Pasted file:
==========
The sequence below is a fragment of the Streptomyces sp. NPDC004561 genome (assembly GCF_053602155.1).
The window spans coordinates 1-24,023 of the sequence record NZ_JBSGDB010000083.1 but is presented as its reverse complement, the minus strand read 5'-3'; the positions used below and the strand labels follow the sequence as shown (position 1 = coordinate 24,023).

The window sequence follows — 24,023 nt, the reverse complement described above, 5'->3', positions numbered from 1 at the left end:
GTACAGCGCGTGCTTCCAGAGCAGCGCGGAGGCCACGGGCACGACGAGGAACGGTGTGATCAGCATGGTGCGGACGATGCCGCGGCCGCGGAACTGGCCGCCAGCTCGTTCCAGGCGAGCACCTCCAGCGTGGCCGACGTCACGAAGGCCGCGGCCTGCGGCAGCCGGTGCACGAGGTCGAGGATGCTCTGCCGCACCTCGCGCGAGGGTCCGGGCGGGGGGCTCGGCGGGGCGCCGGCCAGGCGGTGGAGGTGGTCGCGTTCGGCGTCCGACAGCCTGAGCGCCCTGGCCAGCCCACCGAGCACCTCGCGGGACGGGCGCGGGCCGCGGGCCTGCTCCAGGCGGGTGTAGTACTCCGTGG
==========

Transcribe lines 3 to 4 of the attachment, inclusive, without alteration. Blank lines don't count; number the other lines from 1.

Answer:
The window sequence follows — 24,023 nt, the reverse complement described above, 5'->3', positions numbered from 1 at the left end:
GTACAGCGCGTGCTTCCAGAGCAGCGCGGAGGCCACGGGCACGACGAGGAACGGTGTGATCAGCATGGTGCGGACGATGCCGCGGCCGCGGAACTGGCCGCCAGCTCGTTCCAGGCGAGCACCTCCAGCGTGGCCGACGTCACGAAGGCCGCGGCCTGCGGCAGCCGGTGCACGAGGTCGAGGATGCTCTGCCGCACCTCGCGCGAGGGTCCGGGCGGGGGGCTCGGCGGGGCGCCGGCCAGGCGGTGGAGGTGGTCGCGTTCGGCGTCCGACAGCCTGAGCGCCCTGGCCAGCCCACCGAGCACCTCGCGGGACGGGCGCGGGCCGCGGGCCTGCTCCAGGCGGGTGTAGTACTCCGTGG